Hibiscus | A Tasty, Healthy Addition To Many Tea Offerings
We're writing several blogs that will highlight a specific ingredient in our teas. It is helpful to understand what goes into your tea and why it tastes the way it does. Also, if an ingredient provides a health benefit, we want you to better understand what that benefit is. The first ingredient in this series is Hibiscus. Hibiscus is a great plant because it not only adds to the flavor profile of a tea, but it also provides very good health benefits. Did you know that Hibiscus is good for your blood pressure? Keep reading and I bet you'll learn a little more.
Hibiscus Tea Flavor
A healthy addition to tea isn't any good unless it adds to the tea drinking experience. Hibiscus is one of my favorite additions to our blends because it adds a beautiful red color to our teas as well as a delicious tartness that punches your taste buds with flavor. Our hibiscus tea blends are often infused with other fruits, spices, and tea leaves, such as black or green tea. Hibiscus-focused teas are calorie-free (before added sweeteners) and typically caffeine-free. With its juicy tartness, it can become a healthier alternative to fruit juices and can be enjoyed hot or iced. The flavors are often compared to cranberry or pomegranate juice. The addition of honey or sugar can give it a complimentary sweetness that makes it the perfect tropical-themed beverage.
Hibiscus Tea Origin
Now, where did hibiscus tea originate? Hibiscus comes from the Hibiscus sabdariffa plant. The plant blooms large, trumpet-shaped flowers and is native to regions with subtropical and tropical climates. Specific varietals of the plant are known to thrive as indoor and outdoor plants throughout the U.S. Hibiscus teas are part of the herbal tea or tisane family. Teas in this category do not contain the Camellia sinensis plant, which is the main ingredient in black, green, and oolong teas (among others). Any tea made from plants (excluding Camellia sinensis), fruit, roots, and spices is considered an herbal tea/tisane. The specific part of the plant that hibiscus tea leaves are made from is called the calyx. The calyx is what protects and supports the flower. Once the calyx is boiled down, the tea leaves produce a deep ruby red color and tart flavor.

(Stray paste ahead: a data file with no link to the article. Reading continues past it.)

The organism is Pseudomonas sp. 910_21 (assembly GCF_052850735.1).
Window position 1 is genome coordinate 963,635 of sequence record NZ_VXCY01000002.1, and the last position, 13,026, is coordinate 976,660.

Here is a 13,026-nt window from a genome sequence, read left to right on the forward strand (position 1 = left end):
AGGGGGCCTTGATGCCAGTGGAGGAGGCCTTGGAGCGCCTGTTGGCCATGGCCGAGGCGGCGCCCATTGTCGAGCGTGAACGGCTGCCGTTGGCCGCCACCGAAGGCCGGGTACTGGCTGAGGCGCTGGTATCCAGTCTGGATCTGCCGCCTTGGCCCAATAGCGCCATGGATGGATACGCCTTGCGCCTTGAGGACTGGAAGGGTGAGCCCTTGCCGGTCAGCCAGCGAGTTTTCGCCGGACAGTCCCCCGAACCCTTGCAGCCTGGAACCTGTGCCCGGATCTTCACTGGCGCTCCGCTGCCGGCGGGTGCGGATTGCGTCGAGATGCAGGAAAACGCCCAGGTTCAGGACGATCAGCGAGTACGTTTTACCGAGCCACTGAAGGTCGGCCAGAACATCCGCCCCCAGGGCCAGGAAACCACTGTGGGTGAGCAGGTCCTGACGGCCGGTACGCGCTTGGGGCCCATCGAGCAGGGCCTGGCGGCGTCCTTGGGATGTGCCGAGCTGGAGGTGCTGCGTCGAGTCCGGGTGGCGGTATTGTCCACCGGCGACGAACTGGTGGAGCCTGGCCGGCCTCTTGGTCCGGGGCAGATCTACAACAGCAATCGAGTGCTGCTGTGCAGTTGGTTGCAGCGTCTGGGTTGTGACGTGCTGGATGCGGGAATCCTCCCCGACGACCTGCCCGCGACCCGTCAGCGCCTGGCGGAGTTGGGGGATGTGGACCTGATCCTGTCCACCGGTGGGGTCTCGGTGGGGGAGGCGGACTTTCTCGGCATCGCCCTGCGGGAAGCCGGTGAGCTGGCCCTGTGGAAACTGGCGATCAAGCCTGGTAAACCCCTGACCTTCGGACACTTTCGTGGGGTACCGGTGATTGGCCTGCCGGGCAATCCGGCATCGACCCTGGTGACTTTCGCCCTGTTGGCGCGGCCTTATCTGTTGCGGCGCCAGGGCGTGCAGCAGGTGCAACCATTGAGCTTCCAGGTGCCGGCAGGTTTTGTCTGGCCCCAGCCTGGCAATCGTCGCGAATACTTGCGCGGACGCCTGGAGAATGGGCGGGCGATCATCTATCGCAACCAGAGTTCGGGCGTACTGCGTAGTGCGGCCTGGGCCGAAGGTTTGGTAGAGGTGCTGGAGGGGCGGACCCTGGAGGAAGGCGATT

Hibiscus Tea Benefits
In addition to the delicious flavor and appealing color, hibiscus tea comes with a plethora of health benefits. It is rich in Vitamin C, antioxidants, and minerals such as calcium, iron, and magnesium. In Africa, hibiscus tea was initially used as a medicinal beverage. It was often used to decrease body temperature, prevent heart disease, lower blood pressure and high cholesterol, and treat poor immune systems and digestion. A report from the AHA (American Heart Association) published in 2008, found that drinking hibiscus tea dramatically reduced high blood pressure in people suffering or about to experience hypertension. Continued studies are showing that the anti-inflammatory properties of hibiscus tea are significantly lowering systolic and diastolic blood pressure.